ARM has released details of its new Cortex-A12 processor which is designed to be a successor to the very popular Cortex-A9. Aimed at the mid-range smartphone and tablet markets, the A12 is 40 percent faster than the A9 and can be used in a big.LITTLE implementation. The new Mali-T622 GPU is OpenGL ES 3.0 compliant but yet has a 50 percent greater energy-efficiency compared to the first-generation of Mali-T600 GPUs.
According to projections made by ARM and Gartner, 580 million mid-range smartphones and tablets will be sold in 2015. In preparation for this ARM has updated its mid-range offering and replaced the Cortex-A9 with the Cortex-A12. On top of the performance and energy improvements the A12 adds hardware support for OS virtualization and can address up to 1 Terabyte of physical memory. The A12 can also be used in a big.LITTLE configuration bringing the advantages of that architecture to the mid-range.
This is what the specification of the Cortex-A12 look like on paper:
- ARMv7-A Cortex Architecture
- Multicore 1-4X SMP within a single processor cluster
- Multiple coherent processor clusters through AMBA® 4 technology
- TrustZone® security technology
- NEON™ Advanced SIMD
- DSP & SIMD extensions
- VFPv4 Floating point
- Hardware virtualization support
- Large Physical Address Extensions (LPAE)
TrustZone is a security related technology that is used in a range of applications including digital rights management and electronic payments. The NEON instructions are used to accelerate multimedia program such as video decoding and speech processing, while the DSP & SIMD extensions increase the DSP processing capability of the CPU and are used for things like Voice over IP (VOIP) as well as in video & audio codecs.
Because the Cortex-A12 uses the same ARMv7A architecture as the Cortex-A9 it is fully software compatible with the other Cortex processors and will support Android, Linux and even Windows right out of the box.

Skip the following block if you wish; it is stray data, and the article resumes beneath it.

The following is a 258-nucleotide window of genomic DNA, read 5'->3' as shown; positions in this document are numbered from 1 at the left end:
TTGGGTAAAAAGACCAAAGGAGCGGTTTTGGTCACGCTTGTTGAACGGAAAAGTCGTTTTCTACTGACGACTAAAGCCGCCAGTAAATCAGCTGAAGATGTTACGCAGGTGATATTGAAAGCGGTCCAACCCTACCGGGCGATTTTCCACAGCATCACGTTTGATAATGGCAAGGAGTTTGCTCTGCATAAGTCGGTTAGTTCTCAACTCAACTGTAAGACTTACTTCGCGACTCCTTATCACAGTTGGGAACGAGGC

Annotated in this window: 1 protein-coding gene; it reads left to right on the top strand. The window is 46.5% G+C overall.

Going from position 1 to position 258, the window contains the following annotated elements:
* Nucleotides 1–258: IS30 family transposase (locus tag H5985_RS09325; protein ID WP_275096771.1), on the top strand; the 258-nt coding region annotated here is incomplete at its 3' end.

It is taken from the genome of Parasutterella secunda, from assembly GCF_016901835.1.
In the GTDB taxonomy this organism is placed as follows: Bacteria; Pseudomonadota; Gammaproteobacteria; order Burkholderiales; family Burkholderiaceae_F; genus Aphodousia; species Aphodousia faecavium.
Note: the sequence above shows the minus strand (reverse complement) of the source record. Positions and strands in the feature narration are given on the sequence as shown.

Mobile users expect a range of devices at different price points and for a mid-range mobile experience to include some high end mobile features.
Ian Drew, an EVP of ARM
There has been lots of discussion about the big.LITTLE architecture along with some recent worries about Samsung’s current implementation in the Exynos Octa 5. However it looks like big.LITTLE is here to stay as ARM has added the ability to use the Cortex-A12 in a big.LITTLE setup along with the Cortex-A7, effectively taking the place of the more expensive and power hungry Cortex-A15. This means that we will see more big.LITTLE implementations on mid-range SoCs in the future.
GPU and video processing
ARM has improved the GPU in the Cortex-A12. The new Mali-T622 is smaller and brings 50% energy efficiency improvements over the original Mali-T604. It also supports Renderscript Compute, OpenGL ES 3.0, DirectX 11 and OpenCL 1.1. The new design can be used in a dual core configuration and can handle 4x Full Scene Anti-Aliasing (FSAA) with a minimal performance drop.
New to the Cortex-A12 is the addition of a dedicated video processing unit. The Mali-V500 is a multicore video solution and by adding it ARM have reduced the system bandwidth requirements by more than 50 percent when compared to …read more
Via: Android Authority